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Re: Removing functionality and giving just No as answer

Darafei "Komяpa" Praliaskouski
In reply to this post by Dave F
Hi!
 
OSM Github is not a private club. You should be welcoming other
contributors, not 'closing' on them.

Here lies a heartbreaking thing:

openstreetmap-website is actually a single person's project. 
https://github.com/openstreetmap/openstreetmap-website/graphs/contributors  

If you look at it, it's not "community developed this", or "OSMF developed this", or even "a private club developed this" which you paint as a dark scenario.

It's being mostly written and deployed by the same person. 
This is Bus Factor 1 scenario.

Short term: we need to keep Tom Hughes sane and safe.
Long term: we either close OpenStreetMap as a whole, or make sure there's a bigger stable development team behind openstreetmap-website.

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Re: Removing functionality and giving just No as answer

William Temperley
In reply to this post by Tom Hughes-3


On 24 February 2017 at 16:14, Tom Hughes <[hidden email]> wrote:
On 24/02/17 14:43, Blake Girardot HOT/OSM wrote:
On Fri, Feb 24, 2017 at 12:33 PM, Dave F <[hidden email]> wrote:

On 24/02/2017 11:19, Tom Hughes wrote:

Well it was a little odd that we suddenly got several people who are not
regular commenters turning up in the space of a few minute to add "me too"
style responses.

What's wrong with that? There are numerous discussions in Dev that I have no
interest in, but on occasion there's something relevant to my OSM usage & I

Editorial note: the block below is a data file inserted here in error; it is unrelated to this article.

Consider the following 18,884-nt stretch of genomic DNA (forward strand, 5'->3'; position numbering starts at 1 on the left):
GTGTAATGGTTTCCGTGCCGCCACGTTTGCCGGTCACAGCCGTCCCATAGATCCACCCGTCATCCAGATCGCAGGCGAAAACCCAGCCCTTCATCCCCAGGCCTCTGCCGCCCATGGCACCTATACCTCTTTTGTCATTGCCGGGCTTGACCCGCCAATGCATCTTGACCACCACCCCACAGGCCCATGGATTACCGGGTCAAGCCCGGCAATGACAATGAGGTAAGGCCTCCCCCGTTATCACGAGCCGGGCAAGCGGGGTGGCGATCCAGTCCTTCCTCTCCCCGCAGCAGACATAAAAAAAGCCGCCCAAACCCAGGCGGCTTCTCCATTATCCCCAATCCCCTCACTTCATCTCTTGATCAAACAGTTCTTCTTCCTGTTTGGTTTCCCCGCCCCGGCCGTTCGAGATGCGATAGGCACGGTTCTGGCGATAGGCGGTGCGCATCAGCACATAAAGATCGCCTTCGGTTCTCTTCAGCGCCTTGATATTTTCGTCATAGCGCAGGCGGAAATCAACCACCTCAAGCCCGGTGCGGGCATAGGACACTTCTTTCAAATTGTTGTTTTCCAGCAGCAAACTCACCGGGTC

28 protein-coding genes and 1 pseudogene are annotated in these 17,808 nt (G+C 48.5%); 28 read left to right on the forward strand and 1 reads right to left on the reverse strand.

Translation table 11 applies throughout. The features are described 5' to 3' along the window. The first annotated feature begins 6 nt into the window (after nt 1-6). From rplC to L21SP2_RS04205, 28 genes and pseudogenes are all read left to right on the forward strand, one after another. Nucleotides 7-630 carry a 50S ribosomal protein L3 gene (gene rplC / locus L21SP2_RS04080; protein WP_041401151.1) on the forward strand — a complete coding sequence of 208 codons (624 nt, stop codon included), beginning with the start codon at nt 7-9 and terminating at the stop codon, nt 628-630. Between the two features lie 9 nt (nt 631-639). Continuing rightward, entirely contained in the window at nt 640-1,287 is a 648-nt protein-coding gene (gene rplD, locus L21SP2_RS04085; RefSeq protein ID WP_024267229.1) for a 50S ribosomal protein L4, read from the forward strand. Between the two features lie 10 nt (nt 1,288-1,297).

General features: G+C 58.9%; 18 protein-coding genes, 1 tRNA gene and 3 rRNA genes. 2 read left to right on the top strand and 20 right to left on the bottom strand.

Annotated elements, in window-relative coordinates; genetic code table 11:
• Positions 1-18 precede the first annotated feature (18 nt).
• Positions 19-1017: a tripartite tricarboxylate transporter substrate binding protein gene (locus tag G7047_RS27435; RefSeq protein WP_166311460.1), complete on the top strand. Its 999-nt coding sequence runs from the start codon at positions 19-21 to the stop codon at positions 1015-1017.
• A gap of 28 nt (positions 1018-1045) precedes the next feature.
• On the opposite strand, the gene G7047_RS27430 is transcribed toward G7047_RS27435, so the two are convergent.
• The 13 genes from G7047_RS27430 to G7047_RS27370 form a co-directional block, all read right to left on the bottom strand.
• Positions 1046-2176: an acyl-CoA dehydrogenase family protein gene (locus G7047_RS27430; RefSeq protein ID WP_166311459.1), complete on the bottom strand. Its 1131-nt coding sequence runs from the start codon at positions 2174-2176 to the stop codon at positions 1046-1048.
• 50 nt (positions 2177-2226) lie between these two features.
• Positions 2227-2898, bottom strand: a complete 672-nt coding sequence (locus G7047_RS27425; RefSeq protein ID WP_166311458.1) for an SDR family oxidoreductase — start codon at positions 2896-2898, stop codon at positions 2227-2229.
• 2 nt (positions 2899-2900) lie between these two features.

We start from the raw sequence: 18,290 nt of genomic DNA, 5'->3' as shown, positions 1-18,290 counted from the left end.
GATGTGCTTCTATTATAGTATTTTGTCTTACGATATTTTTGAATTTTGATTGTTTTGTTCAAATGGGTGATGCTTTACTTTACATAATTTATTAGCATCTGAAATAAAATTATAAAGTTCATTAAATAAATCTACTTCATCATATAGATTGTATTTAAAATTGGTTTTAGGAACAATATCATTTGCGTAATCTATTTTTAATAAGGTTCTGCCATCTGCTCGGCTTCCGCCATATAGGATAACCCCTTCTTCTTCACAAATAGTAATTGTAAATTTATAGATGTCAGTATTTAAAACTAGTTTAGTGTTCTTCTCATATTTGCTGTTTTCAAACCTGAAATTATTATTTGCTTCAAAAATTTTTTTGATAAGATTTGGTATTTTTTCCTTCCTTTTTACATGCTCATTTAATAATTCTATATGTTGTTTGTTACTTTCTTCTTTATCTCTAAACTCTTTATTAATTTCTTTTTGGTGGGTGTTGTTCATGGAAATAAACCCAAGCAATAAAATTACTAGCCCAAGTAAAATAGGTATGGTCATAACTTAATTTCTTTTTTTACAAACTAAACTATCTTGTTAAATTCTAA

will make a comment. This current topic appears to be relevant to a few
other users.

OSM Github is not a private club. You should be welcoming other
contributors, not 'closing' on them.

I second this 100%!

If something is of interest to someone and they know other
stakeholders who have similar use cases or the feature is important to
them, getting them to actually contribute their input is really an
invaluable opportunity for developers.

An issue tracker is not a general discussion board though, and there has to be some sort of limit to discussions there if we're not all going to be driven insane.

The people that were turning up in this case were not saying adding new information by saying "I use that to do X" where X was something new that nobody had mentioned before that might change the balance of whether it was worth doing but rather they were just asserting that they used the feature like the previous commenters - they were adding quantity to the discussion not quality.

I don't normally lock issues, so in the vast majority of cases people are welcome to comment on closed issues if they have some new information to add, and if that leads to a closed issue being reopened then that is fine.